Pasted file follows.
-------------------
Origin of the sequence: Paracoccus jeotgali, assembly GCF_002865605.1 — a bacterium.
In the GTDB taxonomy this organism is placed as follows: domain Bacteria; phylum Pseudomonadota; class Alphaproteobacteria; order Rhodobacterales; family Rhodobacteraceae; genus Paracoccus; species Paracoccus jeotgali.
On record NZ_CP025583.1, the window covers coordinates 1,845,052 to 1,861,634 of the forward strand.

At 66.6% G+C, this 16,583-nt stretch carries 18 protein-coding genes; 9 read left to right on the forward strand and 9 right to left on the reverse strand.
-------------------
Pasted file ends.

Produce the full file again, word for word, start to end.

Origin of the sequence: Paracoccus jeotgali, assembly GCF_002865605.1 — a bacterium.
In the GTDB taxonomy this organism is placed as follows: domain Bacteria; phylum Pseudomonadota; class Alphaproteobacteria; order Rhodobacterales; family Rhodobacteraceae; genus Paracoccus; species Paracoccus jeotgali.
On record NZ_CP025583.1, the window covers coordinates 1,845,052 to 1,861,634 of the forward strand.

At 66.6% G+C, this 16,583-nt stretch carries 18 protein-coding genes; 9 read left to right on the forward strand and 9 right to left on the reverse strand.